Autonomous AI-powered ship, Mayflower, sets sail across the

By Laura Berrill
An AI-powered autonomous ship using cloud edge data and powered by artificial intelligence and solar power, sets off from Plymouth, UK, to the US

An autonomous ship fitted with software developed by IBM set sail across the Atlantic Ocean earlier this week, according to the project organisers. The Mayflower Autonomous Ship, which was completed and launched in September, is an artificial intelligence, solar-powered marine research vessel which will sail across oceans to collect environmental data. The ship's name commemorates the crossing of the original Mayflower 400 years ago.

An environmental agenda

MAS has spent the last several months in sea trials and various research missions preparing for the big journey from Plymouth, England, to Massachusetts in the US. The ship is to work with scientists and other autonomous vessels to gather information on issues like global warming, micro-plastic pollution and marine mammal conservation. 

Weather conditions were a big factor in determining when MAS set sail. The team consulted with meteorologists from IBM's The Weather Company every day to choose the ideal departure window and increase the chances of the mission’s success.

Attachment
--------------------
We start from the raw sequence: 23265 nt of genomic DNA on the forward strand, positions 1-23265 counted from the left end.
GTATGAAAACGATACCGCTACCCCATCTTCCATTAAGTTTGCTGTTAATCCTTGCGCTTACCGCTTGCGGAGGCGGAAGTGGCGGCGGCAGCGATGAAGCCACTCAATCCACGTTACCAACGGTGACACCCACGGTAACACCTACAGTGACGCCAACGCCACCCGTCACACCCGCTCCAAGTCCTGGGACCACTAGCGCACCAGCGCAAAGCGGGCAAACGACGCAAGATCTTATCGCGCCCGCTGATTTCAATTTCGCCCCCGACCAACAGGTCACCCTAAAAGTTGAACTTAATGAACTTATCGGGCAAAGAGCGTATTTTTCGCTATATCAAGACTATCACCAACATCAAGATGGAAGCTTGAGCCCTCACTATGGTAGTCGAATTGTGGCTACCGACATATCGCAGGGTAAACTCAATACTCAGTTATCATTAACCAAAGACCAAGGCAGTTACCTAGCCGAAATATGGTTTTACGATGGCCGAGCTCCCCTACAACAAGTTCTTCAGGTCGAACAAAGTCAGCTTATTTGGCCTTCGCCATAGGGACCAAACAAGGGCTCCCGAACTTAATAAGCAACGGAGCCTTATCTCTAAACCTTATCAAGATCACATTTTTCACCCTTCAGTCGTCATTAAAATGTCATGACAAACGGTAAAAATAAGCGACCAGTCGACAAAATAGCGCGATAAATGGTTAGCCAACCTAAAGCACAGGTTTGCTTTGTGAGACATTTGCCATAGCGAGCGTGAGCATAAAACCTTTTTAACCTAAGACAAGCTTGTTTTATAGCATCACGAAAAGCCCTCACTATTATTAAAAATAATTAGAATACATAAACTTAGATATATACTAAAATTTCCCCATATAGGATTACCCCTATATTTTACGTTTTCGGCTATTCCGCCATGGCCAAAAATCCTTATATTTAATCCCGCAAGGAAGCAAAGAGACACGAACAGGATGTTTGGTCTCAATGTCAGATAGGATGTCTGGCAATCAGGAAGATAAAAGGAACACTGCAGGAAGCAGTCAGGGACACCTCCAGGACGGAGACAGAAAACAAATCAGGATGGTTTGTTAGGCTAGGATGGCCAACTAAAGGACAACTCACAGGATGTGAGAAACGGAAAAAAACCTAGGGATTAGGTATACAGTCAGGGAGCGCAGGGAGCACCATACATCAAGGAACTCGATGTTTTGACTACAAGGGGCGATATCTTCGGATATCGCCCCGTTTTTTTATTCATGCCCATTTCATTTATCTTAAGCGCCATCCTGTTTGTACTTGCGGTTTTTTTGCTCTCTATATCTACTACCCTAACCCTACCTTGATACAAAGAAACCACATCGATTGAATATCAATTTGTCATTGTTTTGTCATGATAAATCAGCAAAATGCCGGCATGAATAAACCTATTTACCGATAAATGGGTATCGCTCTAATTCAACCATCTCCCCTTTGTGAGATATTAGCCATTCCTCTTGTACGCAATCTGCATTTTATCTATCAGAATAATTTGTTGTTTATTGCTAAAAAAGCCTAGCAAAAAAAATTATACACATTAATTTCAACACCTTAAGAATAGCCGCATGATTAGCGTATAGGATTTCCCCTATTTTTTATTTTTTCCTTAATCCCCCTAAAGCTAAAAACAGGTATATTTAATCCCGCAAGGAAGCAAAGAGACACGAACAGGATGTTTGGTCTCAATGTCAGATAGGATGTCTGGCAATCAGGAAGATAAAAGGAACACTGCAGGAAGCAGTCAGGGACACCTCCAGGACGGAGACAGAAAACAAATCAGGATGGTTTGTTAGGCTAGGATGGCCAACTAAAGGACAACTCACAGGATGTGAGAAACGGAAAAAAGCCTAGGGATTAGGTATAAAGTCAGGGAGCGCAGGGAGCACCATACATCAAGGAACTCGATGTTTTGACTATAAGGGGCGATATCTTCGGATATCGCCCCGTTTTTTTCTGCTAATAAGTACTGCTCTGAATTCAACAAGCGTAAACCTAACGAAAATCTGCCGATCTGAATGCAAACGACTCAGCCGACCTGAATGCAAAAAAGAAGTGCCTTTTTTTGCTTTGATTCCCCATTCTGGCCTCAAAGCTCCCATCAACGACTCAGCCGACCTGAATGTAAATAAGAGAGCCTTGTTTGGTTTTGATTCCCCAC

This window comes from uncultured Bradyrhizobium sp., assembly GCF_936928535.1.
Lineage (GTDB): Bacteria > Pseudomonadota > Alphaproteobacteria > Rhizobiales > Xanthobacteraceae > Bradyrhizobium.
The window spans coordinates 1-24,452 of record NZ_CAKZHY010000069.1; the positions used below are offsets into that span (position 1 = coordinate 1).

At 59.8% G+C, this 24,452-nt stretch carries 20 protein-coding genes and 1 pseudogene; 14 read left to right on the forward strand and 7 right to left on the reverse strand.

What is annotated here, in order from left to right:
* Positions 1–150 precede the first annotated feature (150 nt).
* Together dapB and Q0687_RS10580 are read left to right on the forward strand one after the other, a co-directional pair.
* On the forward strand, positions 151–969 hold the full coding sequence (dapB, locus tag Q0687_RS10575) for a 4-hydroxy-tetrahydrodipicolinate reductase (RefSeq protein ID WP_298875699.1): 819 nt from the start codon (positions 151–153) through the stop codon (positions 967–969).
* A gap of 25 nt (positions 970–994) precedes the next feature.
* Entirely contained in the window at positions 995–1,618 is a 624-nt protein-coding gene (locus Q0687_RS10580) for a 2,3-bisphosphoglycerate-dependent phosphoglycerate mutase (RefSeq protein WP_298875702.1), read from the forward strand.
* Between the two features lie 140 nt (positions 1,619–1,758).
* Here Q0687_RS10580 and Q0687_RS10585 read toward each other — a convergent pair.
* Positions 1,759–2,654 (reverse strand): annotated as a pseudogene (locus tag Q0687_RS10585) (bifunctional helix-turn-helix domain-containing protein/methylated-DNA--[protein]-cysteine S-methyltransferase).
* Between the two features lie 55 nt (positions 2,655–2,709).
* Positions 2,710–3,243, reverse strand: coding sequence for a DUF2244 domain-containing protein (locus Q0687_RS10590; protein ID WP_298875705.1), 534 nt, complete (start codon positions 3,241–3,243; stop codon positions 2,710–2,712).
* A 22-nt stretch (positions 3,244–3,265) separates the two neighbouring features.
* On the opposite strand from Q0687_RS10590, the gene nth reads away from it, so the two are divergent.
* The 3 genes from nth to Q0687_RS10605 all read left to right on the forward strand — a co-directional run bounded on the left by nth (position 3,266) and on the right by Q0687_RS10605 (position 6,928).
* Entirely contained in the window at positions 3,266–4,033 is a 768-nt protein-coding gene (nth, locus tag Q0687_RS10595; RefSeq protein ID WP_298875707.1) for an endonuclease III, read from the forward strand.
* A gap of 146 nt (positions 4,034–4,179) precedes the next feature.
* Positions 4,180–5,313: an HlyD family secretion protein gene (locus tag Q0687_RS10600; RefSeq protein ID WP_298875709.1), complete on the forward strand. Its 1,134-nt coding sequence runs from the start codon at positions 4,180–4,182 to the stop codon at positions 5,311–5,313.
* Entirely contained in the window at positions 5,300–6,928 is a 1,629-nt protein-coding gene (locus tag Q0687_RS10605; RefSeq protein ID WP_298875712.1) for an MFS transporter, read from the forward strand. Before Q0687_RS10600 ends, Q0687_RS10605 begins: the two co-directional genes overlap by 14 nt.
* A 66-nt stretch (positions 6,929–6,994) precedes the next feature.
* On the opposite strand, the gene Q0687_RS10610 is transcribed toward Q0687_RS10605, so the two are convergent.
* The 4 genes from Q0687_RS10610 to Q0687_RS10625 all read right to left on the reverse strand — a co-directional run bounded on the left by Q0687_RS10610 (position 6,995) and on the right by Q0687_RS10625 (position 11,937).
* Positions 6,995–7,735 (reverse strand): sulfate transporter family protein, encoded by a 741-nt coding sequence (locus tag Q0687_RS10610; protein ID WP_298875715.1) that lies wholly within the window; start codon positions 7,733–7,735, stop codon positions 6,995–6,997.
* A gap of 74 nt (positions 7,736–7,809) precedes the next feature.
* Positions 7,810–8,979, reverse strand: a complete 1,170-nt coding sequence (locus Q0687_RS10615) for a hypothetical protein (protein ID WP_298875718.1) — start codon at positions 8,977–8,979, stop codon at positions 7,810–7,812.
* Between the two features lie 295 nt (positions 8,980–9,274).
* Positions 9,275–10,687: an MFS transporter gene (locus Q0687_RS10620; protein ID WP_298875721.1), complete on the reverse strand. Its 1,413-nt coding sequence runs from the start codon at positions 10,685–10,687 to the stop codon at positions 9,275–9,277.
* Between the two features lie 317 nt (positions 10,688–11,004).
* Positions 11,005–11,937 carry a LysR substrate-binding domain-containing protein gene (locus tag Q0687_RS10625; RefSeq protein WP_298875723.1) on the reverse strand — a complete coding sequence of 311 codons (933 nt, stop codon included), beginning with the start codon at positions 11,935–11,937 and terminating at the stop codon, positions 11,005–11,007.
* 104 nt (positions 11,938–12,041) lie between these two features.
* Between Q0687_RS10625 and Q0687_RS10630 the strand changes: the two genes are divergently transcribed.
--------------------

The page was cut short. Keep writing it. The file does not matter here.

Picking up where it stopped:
A solely AI, automation and cloud edge device-powered journey

The ship is led by a team in Plymouth and with software engineering from IBM and using radar and GPS to navigate. Six cameras attached to the mast serve as the ship's "eyes", by feeding into an AI image recognition system to help it avoid other sea vessels and oncoming ships, as well as other hazards.

There is no human captain or onboard crew, the MAS uses the power of AI and automation to cross the ocean. The ship’s AI Captain performs a similar role to a human captain, assimilating data from a number of sources and constantly assessing its route, status and mission. Cameras and computer vision systems scan the horizon and streams of meteorological data to detect potentially dangerous storms. The small, lightweight edge devices provide just enough local compute power for the ship to operate independently, without connectivity or remote control. When a connection becomes available, the systems sync with the cloud, enabling updates and data upload.

The voyage to the US is estimated to take about three weeks. 

 

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